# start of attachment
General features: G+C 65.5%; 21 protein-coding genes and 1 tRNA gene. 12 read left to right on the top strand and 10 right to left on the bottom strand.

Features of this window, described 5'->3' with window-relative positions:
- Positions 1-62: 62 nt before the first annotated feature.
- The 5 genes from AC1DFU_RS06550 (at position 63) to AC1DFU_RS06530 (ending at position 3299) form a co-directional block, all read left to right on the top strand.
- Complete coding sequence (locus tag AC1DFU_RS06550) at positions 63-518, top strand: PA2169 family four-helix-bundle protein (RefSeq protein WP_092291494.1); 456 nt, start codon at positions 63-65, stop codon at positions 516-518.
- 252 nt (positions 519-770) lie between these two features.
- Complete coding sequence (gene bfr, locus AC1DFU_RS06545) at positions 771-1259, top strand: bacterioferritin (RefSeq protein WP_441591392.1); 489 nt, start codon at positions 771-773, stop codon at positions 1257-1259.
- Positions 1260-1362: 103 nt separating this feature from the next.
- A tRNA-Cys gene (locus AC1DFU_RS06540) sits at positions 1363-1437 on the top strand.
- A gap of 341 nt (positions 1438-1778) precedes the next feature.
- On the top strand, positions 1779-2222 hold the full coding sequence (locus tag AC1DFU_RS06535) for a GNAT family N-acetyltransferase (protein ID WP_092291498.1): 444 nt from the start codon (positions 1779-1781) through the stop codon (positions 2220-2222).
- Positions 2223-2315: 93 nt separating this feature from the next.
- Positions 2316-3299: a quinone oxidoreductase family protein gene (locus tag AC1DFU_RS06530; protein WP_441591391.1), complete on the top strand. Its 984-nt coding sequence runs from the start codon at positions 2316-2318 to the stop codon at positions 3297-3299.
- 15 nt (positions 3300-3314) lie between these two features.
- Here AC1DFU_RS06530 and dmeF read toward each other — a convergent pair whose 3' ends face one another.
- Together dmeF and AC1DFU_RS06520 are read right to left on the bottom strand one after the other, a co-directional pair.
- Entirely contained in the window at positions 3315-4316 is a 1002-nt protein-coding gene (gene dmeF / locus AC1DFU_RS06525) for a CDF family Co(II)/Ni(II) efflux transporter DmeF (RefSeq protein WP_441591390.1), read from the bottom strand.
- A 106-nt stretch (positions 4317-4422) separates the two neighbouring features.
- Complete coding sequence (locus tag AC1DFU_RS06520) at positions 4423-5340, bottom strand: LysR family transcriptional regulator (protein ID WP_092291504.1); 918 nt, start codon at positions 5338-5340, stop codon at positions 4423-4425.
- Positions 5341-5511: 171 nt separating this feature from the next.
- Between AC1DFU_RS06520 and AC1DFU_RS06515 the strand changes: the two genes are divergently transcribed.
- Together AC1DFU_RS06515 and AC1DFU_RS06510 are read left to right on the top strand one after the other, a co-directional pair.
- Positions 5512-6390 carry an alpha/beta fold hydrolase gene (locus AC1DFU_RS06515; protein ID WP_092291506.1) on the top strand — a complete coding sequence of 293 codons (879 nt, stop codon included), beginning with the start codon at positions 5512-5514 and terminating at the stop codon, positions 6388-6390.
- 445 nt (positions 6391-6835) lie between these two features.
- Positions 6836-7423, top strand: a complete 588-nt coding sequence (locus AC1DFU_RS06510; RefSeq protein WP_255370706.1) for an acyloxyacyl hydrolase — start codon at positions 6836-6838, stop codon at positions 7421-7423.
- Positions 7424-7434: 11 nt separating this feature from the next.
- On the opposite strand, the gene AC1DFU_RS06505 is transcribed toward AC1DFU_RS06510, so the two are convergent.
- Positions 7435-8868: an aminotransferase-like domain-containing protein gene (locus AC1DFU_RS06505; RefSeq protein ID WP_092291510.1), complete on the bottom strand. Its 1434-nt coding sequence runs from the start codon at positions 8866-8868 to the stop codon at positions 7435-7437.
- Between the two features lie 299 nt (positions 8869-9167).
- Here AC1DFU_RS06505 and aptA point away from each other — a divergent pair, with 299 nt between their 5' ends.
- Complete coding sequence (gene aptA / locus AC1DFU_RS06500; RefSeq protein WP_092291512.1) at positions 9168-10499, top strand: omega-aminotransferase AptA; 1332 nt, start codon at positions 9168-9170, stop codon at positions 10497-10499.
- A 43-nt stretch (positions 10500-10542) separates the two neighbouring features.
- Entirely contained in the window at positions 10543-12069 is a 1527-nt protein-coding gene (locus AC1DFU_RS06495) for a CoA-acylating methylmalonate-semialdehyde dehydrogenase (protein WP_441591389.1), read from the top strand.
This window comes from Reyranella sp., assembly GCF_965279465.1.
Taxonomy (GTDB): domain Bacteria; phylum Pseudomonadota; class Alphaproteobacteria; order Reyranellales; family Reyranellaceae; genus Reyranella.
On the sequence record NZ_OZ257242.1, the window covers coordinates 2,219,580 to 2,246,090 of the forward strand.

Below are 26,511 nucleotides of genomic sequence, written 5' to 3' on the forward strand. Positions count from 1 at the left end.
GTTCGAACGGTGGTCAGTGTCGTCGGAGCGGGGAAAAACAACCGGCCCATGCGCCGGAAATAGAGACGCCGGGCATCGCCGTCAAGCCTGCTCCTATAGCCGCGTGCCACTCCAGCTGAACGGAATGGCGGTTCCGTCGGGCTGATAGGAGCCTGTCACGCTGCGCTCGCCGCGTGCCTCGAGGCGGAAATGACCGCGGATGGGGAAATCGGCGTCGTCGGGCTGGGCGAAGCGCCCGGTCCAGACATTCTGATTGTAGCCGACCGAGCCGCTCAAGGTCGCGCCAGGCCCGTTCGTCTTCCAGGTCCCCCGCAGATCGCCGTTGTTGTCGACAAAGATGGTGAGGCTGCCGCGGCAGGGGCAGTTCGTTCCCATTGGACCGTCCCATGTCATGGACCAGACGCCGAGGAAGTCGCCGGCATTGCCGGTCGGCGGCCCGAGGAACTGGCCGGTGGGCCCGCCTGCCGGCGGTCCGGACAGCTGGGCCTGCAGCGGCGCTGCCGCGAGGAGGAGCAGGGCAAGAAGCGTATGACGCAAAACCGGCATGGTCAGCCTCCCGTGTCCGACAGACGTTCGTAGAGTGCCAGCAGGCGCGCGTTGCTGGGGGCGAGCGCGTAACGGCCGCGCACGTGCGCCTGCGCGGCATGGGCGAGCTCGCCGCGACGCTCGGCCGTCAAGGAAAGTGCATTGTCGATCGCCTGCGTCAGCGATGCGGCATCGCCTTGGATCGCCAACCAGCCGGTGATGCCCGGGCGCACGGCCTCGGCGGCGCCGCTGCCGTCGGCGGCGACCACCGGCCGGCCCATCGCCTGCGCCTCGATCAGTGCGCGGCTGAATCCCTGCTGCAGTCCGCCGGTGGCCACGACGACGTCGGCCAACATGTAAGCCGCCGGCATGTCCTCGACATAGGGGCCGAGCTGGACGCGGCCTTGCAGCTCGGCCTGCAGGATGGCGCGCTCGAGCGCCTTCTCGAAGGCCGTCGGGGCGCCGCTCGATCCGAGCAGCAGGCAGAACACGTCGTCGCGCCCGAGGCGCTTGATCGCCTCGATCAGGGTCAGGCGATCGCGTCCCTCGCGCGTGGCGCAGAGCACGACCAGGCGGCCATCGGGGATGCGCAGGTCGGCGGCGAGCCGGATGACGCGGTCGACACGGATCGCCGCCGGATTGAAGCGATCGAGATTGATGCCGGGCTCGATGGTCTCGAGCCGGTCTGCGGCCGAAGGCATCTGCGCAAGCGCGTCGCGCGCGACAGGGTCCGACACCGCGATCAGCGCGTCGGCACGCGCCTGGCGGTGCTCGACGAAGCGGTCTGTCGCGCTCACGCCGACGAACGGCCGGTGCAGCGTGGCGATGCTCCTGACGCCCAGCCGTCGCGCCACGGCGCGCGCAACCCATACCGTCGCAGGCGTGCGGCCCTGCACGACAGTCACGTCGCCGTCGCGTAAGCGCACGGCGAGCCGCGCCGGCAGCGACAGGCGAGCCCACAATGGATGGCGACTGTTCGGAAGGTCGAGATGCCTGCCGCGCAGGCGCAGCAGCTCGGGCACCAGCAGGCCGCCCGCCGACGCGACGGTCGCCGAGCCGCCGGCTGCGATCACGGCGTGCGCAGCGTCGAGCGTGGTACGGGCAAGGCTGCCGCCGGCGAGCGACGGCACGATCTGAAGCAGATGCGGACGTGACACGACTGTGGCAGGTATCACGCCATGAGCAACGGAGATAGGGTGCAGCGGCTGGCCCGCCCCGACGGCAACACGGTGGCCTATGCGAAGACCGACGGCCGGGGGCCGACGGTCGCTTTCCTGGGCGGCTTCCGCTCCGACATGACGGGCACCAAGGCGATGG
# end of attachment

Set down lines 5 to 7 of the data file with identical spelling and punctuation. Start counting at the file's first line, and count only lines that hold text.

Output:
- Complete coding sequence (locus tag AC1DFU_RS06550) at positions 63-518, top strand: PA2169 family four-helix-bundle protein (RefSeq protein WP_092291494.1); 456 nt, start codon at positions 63-65, stop codon at positions 516-518.
- 252 nt (positions 519-770) lie between these two features.
- Complete coding sequence (gene bfr, locus AC1DFU_RS06545) at positions 771-1259, top strand: bacterioferritin (RefSeq protein WP_441591392.1); 489 nt, start codon at positions 771-773, stop codon at positions 1257-1259.